Thursday, December 20, 2007

E-Readers: Ready for their Closeup?

I still remember with great clarity a conference panel some ten years ago on technology and pedagogy, in the course of which an all too smug colleague from another campus brandished his prized early-adopter electronic book at us and allowed as how those of us who still used WordPerfect and/or read actual- physical -codex books were almost hopelessly retrograde.The gadget he so lovingly waved at us was unwieldy, had a bad screen and, far more important, had no content on it that I could imagine myself caring about. (By the way, I continue to use WordPerfect.)

Still. I watched the development of the e-book from a safe distance, hoping all the while that the consumer electronics industry would one day pay attention to how people use their books. The situation was analogous to what I saw happening in the area of field recording. Throughout the era of tape, nearly all consumer electronics stores such as Good Guys and Circuit City stocked high end (but still affordable) portable tape recorders, the best and most popular being the Marantz deck and the Sony Walkman Pro. Either of these was capable of producing broadcast quality recordings in even the most challenging sound environments. But for some reason the industry paid no attention to this segment of the market during the long march to digital. Sure, profesisonals could get very pricey equipment from their specialist suppliers, but the rest of us were left staring dumbly at those racks of hideous "digital voice recorders" that all the stores display, most of which are really only good for recording a reminder to yourself to get bread on the way home from work. They are the digital equivalent of those once ubiquitous tape recorders with the row of big buttons and the pop-up cassette that produced sound just this side of unbearable. But finally, in the past two years, the industry has brought forward several really good flash memory recorders that make professional standard results available at prices the ordinary recordist can manage. The best of these are the Edirol R09 and the Zoom H2. Sony makes a great one as well, but theirs costs $2,000, so few of us will be using that device to record poetry readings.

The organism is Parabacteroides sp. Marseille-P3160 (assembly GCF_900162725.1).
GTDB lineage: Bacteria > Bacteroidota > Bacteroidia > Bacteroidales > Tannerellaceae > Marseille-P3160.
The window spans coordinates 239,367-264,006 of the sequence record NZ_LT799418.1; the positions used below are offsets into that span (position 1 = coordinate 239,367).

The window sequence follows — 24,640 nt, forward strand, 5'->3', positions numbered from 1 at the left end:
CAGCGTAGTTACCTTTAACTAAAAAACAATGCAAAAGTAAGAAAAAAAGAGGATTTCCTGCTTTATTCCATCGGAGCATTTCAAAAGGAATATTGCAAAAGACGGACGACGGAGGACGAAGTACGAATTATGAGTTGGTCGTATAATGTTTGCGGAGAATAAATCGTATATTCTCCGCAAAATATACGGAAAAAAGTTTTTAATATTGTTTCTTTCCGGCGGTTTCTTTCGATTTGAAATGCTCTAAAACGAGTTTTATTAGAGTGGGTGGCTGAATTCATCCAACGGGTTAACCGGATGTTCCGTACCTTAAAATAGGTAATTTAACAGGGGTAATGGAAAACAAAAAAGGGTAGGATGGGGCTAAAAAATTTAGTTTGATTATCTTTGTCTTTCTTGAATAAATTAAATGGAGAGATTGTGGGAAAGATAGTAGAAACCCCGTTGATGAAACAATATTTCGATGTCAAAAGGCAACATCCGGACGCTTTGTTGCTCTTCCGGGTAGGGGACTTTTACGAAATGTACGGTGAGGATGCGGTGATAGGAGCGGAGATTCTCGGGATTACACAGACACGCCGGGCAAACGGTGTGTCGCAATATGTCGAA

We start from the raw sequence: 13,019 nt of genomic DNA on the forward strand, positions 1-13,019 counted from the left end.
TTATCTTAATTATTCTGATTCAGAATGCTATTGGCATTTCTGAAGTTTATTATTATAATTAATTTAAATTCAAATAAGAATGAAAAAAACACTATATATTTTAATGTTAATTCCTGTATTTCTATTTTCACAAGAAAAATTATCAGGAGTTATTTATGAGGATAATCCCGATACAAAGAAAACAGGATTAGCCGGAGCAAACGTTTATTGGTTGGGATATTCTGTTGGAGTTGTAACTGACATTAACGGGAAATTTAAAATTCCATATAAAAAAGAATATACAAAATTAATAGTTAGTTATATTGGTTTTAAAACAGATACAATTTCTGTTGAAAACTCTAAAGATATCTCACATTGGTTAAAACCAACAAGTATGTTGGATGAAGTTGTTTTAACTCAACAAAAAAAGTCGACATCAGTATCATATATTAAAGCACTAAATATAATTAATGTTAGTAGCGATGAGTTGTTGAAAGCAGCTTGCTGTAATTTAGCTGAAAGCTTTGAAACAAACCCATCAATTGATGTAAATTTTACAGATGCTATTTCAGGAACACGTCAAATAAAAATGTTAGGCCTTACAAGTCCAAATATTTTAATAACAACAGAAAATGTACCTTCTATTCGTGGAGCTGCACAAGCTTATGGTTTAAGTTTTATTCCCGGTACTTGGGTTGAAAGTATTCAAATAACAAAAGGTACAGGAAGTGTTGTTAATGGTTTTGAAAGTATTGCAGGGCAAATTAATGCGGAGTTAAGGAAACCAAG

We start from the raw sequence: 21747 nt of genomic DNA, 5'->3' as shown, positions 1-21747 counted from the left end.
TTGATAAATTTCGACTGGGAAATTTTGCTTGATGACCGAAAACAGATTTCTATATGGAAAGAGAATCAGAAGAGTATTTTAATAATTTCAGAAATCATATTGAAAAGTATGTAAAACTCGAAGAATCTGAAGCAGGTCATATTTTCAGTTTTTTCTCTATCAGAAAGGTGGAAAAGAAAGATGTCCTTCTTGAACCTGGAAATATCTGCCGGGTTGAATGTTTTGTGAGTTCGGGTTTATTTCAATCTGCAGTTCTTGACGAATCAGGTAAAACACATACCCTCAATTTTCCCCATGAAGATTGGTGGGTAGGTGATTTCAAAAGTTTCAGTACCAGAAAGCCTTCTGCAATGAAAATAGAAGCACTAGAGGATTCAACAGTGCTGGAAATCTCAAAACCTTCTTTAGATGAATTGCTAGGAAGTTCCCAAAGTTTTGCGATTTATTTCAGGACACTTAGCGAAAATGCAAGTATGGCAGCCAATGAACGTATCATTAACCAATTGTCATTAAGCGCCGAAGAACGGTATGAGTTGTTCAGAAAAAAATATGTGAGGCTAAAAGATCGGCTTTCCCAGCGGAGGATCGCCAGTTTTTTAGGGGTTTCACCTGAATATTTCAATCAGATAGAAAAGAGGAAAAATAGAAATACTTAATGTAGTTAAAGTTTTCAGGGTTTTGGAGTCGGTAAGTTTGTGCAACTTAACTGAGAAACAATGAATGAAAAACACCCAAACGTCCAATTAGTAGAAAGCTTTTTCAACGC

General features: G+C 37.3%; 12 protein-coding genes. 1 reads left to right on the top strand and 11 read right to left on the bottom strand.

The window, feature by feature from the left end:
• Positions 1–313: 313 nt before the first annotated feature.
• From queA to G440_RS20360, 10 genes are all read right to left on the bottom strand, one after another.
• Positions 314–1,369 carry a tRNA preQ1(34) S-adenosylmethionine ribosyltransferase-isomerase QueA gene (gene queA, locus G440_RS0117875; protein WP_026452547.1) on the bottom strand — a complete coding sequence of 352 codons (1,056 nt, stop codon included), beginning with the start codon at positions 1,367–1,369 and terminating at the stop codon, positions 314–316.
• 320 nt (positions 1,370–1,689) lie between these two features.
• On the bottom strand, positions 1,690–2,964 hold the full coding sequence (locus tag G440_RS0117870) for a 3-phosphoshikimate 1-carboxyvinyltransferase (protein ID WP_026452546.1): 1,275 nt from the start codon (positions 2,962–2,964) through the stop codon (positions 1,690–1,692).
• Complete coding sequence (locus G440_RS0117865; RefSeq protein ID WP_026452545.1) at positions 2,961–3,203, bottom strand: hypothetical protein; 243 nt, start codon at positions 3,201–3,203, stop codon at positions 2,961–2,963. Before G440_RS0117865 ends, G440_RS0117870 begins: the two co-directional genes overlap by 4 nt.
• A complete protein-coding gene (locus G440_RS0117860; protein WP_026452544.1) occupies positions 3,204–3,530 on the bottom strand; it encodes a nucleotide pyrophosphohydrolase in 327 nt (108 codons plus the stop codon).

Meanwhile, back in book world, little was happening. There were two major problems. (1) The electronic book industry for the most part did not make texts I cared about available. (2) The devices and their software sucked.

So it was with real interest that I read news reports of the advent of new readers based on electronic paper technology. I bought the Sony e-reader after reading several positive reviews and seeing one in a store. It was not known then that the Amazon Kindle would be available for Christmas this year. I now have both, and here's the lowdown.

There still isn't a lot of material I care about available, though there is much more than there had been. BUT, and this is what moved me to purchase these things, you can now place your own content on them. As someone who has been lugging manuscripts that I review for university presses around on airplanes, this alone makes these devices a godsend. I can now get that 900 page manuscript they want me to look at in electronic form and carry it in my briefcase or even in my coat pocket. And I can load the thing up with my own manuscripts, or any text that anybody can give me in a usable format.

Both devices are easy to set up and a delight to use. I'd give the edge to the Amazon Kindle, but here's my comparison:

The Sony e-reader doesn't have as many books in its on-line store, but is much easier to use with files you don't buy from Sony. As long as the file is in DOC, RTF or PDF format, you just drag the file into the Sony library software and drop it. That's it. Books you do buy from Sony download almost instantly and I have never once encountered any problems with the store or the software.

The downside (and this is one of the reasons I had never bought any earlier electronic books): while you can bookmark the text, you can't highlight or annotate it. I have been looking longingly at a similar device marketed in Europe that does permit highlighting and annotating, but that sucker costs $700 US, way too much for one of these things.

But that is also why I got so excited when I saw the list of features for the Amazon Kindle. You can highlight any text (and when you highlight it the selection is also automatically added to your "clippings" file, which means that you can pop it onto your computer and paste it into that essay you're writing as a quotation, or email it to someone you're having discussions with.) Some early-adopters have complained about the small keyboard that the Kindle has beneath its screen to enable all this note-making, but I haven't had any trouble with it at all. (There are also early complaints about the Kindle's button layout -- True enough, you will accidentally turn the page and curse it several times in your first day of use -- but once you get used to it, you probably will forget you ever had that problem.)